Sen. Kirsten Gillibrand of New York is also putting final touches on legislation that she hopes to introduce in the next few days, according to aides. She has been in contact with Speier across the rotunda, and has also been speaking with Republican colleagues with the hope of garnering co-sponsors for her bill from across the aisle.
Her proposal would subject lawmakers, staff and interns, to mandatory training, allow interns and others to file complaints from the OOC and require congressional offices to conduct climate surveys in an effort to better understand workplace problems on the Hill. It would also make key changes to the current process that OOC uses to handle inquiries that it receives, including making the existing "mediation" period optional.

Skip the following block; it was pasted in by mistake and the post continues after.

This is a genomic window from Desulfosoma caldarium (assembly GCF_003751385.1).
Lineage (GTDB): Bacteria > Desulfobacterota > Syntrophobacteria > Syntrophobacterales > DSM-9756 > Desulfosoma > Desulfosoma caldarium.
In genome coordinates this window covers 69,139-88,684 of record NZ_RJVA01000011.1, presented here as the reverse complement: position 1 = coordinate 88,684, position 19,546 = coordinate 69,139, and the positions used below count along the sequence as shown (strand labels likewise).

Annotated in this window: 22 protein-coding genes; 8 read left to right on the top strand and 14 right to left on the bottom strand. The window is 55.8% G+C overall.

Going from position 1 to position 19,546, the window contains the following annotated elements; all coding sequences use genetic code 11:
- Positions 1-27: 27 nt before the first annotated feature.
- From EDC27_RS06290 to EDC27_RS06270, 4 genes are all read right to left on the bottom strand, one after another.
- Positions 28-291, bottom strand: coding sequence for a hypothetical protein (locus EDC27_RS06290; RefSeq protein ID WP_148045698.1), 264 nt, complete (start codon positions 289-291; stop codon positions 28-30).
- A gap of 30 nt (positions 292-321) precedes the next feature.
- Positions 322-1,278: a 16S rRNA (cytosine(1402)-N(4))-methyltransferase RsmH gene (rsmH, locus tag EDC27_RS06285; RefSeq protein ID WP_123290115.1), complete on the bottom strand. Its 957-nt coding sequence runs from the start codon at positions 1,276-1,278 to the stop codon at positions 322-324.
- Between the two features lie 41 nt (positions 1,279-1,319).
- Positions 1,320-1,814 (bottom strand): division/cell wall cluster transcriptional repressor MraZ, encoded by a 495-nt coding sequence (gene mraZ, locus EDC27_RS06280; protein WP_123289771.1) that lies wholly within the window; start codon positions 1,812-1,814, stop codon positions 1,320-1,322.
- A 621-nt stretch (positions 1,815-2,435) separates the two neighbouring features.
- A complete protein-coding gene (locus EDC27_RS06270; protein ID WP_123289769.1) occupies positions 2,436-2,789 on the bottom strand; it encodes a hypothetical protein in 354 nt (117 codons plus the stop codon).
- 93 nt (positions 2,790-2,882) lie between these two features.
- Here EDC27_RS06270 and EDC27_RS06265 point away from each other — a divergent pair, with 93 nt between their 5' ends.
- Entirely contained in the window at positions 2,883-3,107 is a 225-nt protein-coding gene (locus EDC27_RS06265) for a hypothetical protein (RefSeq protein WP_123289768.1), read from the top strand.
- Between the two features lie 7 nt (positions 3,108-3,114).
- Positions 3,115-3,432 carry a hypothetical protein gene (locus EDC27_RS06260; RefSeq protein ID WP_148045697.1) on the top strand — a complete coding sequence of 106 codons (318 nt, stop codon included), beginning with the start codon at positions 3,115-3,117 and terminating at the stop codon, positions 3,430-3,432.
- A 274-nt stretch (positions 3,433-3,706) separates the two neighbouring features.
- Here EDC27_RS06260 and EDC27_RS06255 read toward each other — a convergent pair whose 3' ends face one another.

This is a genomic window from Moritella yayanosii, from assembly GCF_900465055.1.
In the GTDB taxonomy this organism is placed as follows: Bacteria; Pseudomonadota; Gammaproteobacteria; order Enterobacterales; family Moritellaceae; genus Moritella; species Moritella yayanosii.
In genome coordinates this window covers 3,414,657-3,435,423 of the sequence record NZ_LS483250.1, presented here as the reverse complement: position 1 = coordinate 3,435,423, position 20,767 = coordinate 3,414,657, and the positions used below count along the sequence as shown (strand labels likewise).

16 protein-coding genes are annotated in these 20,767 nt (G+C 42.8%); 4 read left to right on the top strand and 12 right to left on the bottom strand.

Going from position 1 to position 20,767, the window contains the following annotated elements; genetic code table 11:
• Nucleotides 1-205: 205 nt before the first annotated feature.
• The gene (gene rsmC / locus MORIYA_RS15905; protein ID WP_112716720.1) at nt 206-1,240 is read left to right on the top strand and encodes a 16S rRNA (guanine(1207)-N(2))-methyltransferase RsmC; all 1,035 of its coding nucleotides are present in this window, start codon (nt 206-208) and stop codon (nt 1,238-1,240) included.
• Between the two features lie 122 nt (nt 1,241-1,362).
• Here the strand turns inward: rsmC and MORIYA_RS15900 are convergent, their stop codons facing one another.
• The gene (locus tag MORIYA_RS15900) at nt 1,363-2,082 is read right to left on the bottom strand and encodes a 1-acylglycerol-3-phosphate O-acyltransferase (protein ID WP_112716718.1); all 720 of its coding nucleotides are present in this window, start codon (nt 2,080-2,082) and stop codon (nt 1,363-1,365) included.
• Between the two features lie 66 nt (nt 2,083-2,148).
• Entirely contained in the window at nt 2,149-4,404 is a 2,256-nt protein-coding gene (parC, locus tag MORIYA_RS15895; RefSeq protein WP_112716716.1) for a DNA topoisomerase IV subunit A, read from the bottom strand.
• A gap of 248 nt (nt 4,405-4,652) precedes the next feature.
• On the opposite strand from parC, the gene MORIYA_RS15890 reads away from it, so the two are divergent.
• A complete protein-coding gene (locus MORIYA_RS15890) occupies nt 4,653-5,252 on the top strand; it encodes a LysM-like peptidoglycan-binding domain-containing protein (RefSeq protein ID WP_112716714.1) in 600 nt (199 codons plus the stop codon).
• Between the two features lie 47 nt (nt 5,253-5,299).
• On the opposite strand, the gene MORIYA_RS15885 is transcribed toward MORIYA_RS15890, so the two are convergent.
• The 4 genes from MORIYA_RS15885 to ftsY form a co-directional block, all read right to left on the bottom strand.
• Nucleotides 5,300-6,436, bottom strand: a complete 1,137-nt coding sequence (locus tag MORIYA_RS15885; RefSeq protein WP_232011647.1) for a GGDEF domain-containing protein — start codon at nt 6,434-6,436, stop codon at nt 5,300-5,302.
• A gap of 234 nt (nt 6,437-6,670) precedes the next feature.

A problem in media, politics and beyond
CNN will host a town hall Thursday on sexual harassment, moderated by CNN's "New Day" anchor Alisyn Camerota.
The event will feature former Fox News anchor Gretchen Carlson, whose decision to publicly accuse the network's powerful ex-chairman, Roger Ailes, of sexual harassment was a catalyst that unleashed a flood of similar accusations in media. (Carlson has since settled with Fox News' parent company).
Other participants in the discussion will include Anita Hill, the attorney and professor who made allegations of sexual harassment against Supreme Court Justice Clarence Thomas in the 1990s; one of many women who recently accused disgraced Hollywood mogul Harvey Weinstein of sexual misconduct; and Tarana Burke, who started the use of term #MeToo in relation to the discussion of sexual abuse and harassment in the aftermath of the Weinstein controversy.